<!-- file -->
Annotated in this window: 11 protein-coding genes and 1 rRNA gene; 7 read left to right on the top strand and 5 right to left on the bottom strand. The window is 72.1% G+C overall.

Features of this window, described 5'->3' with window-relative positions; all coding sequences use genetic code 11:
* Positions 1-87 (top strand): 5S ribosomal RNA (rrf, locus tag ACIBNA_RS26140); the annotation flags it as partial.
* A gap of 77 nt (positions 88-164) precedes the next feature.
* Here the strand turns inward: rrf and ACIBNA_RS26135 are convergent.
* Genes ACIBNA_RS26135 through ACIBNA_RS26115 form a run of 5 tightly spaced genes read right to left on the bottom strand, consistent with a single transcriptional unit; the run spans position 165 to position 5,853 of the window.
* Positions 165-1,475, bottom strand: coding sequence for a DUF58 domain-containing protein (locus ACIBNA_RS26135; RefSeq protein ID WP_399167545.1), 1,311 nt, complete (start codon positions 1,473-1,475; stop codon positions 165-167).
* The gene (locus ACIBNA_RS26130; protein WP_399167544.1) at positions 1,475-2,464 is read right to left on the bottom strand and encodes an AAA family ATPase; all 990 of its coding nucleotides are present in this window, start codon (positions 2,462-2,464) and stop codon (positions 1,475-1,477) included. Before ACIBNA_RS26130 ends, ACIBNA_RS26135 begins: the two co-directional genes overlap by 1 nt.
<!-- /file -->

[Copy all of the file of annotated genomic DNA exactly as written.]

Annotated in this window: 11 protein-coding genes and 1 rRNA gene; 7 read left to right on the top strand and 5 right to left on the bottom strand. The window is 72.1% G+C overall.

Features of this window, described 5'->3' with window-relative positions; all coding sequences use genetic code 11:
* Positions 1-87 (top strand): 5S ribosomal RNA (rrf, locus tag ACIBNA_RS26140); the annotation flags it as partial.
* A gap of 77 nt (positions 88-164) precedes the next feature.
* Here the strand turns inward: rrf and ACIBNA_RS26135 are convergent.
* Genes ACIBNA_RS26135 through ACIBNA_RS26115 form a run of 5 tightly spaced genes read right to left on the bottom strand, consistent with a single transcriptional unit; the run spans position 165 to position 5,853 of the window.
* Positions 165-1,475, bottom strand: coding sequence for a DUF58 domain-containing protein (locus ACIBNA_RS26135; RefSeq protein ID WP_399167545.1), 1,311 nt, complete (start codon positions 1,473-1,475; stop codon positions 165-167).
* The gene (locus ACIBNA_RS26130; protein WP_399167544.1) at positions 1,475-2,464 is read right to left on the bottom strand and encodes an AAA family ATPase; all 990 of its coding nucleotides are present in this window, start codon (positions 2,462-2,464) and stop codon (positions 1,475-1,477) included. Before ACIBNA_RS26130 ends, ACIBNA_RS26135 begins: the two co-directional genes overlap by 1 nt.